Annals of African Medicine
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ORIGINAL ARTICLE
Year : 2022  |  Volume : 21  |  Issue : 4  |  Page : 426-431

Spectrum of magnetic resonance abnormalities in leigh syndrome with emphasis on correlation of diffusion-weighted imaging findings with clinical presentation


1 Department of Radiodiagnosis, Dayanand Medical College and Hospital, Ludhiana, Punjab, India
2 Department of Anatomy, Dayanand Medical College and Hospital, Ludhiana, Punjab, India
3 Department of Pediatrics, Dayanand Medical College and Hospital, Ludhiana, Punjab, India

Correspondence Address:
Kamini Gupta
Department of Radiodiagnosis, Dayanand Medical College and Hospital, Ludhiana, Punjab
India
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Source of Support: None, Conflict of Interest: None


DOI: 10.4103/aam.aam_160_21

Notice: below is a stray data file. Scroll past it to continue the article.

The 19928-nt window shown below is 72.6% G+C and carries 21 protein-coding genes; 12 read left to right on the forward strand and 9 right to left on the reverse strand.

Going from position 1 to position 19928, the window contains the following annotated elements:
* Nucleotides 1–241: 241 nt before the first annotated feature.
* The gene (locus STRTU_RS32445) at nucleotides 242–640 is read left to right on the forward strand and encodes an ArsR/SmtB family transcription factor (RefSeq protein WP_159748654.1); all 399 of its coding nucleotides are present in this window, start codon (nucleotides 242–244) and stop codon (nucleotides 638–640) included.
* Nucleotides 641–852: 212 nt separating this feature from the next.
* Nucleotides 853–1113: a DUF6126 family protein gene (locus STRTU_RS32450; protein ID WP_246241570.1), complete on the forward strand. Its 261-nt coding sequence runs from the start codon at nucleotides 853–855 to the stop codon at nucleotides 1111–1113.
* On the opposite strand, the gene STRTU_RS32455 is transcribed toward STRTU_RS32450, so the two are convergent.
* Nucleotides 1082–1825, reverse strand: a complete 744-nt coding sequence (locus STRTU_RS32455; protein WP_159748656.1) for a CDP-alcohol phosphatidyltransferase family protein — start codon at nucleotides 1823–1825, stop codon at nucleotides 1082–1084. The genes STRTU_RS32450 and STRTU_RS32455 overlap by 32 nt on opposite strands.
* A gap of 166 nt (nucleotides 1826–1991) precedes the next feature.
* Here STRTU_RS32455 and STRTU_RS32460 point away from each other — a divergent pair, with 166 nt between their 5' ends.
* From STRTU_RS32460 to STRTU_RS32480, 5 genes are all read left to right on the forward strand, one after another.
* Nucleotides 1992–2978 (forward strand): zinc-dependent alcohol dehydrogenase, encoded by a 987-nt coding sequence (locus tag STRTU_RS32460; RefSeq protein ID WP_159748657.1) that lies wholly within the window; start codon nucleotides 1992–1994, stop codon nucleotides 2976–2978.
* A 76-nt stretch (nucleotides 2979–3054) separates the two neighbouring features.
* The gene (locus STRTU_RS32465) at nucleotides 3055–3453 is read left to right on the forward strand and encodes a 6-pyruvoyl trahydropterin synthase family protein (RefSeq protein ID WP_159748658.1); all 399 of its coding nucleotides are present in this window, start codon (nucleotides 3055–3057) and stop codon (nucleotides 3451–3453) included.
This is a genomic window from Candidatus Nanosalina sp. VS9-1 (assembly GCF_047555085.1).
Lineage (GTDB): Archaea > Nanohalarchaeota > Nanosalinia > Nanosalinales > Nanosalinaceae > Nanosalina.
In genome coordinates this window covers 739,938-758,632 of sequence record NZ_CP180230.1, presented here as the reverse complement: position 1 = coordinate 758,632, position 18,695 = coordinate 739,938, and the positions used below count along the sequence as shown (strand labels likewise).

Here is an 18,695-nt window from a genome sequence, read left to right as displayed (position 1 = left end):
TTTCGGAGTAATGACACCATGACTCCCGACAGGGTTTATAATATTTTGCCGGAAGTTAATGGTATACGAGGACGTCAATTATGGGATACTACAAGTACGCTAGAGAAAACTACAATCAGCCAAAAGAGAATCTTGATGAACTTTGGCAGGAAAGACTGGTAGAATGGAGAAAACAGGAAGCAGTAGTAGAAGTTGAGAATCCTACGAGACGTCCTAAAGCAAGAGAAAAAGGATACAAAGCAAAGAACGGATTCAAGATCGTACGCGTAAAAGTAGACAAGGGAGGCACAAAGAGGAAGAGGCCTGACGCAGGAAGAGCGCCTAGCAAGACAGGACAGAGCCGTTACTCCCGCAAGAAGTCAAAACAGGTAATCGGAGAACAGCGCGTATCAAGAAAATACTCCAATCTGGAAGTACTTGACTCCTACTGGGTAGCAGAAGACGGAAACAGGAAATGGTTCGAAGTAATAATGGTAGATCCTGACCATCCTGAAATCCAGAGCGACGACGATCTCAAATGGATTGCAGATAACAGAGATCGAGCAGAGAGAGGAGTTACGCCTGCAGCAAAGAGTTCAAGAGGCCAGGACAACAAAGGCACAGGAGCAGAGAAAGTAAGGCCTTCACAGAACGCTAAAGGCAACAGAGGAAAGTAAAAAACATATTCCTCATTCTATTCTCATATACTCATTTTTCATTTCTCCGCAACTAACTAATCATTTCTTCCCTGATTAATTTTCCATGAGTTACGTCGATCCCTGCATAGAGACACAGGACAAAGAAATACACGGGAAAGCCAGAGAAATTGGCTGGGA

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Background: Leigh syndrome (LS) is a progressive neurodegenerative disorder of infancy/early childhood secondary to mitochondrial dysfunction. Imaging plays a pivotal role in the diagnosis of LS with certain typical magnetic resonance imaging (MRI) findings considered as a part of diagnostic criteria. We appraised various MRI findings on conventional MRI sequences and also assessed potential correlation between diffusion abnormalities and patient's clinical presentation. Aims: Our aim was to describe various patterns of central nervous system involvement in LS and to assess the correlation of diffusion-weighted imaging abnormalities with clinical presentation. Settings and Design: The design of the study was retrospective comprising 8 children with LS who had MRI between years 2014 and 2019. Subjects and Methods: Eight children between the age group of 4 months 8 years with LS based on clinical presentation, elevated lactate levels in CSF/Blood, and typical MRI findings were included in the study. Results and Conclusions: Brainstem was involved all (100%) patients while basal ganglia was affected in 5 (62.5%) children. Cerebral white matter involvement was present in 3 (37.5%) children, cerebellar in 2 (25%) children while spinal, corpus callosum, and thalamic involvement were observed in one (12.5%) patient each. Diffusion restriction was observed in 6 children, all of them presented with altered sensorium. Conventional MRI serves as an excellent tool for the diagnosis of LS in children with clinical suspicion. Acute encephalopathy frequently presents with diffusion restriction corresponding to active lesions. Hence, diffusion restriction on MRI predicts the activity of lesions in patients with LS.


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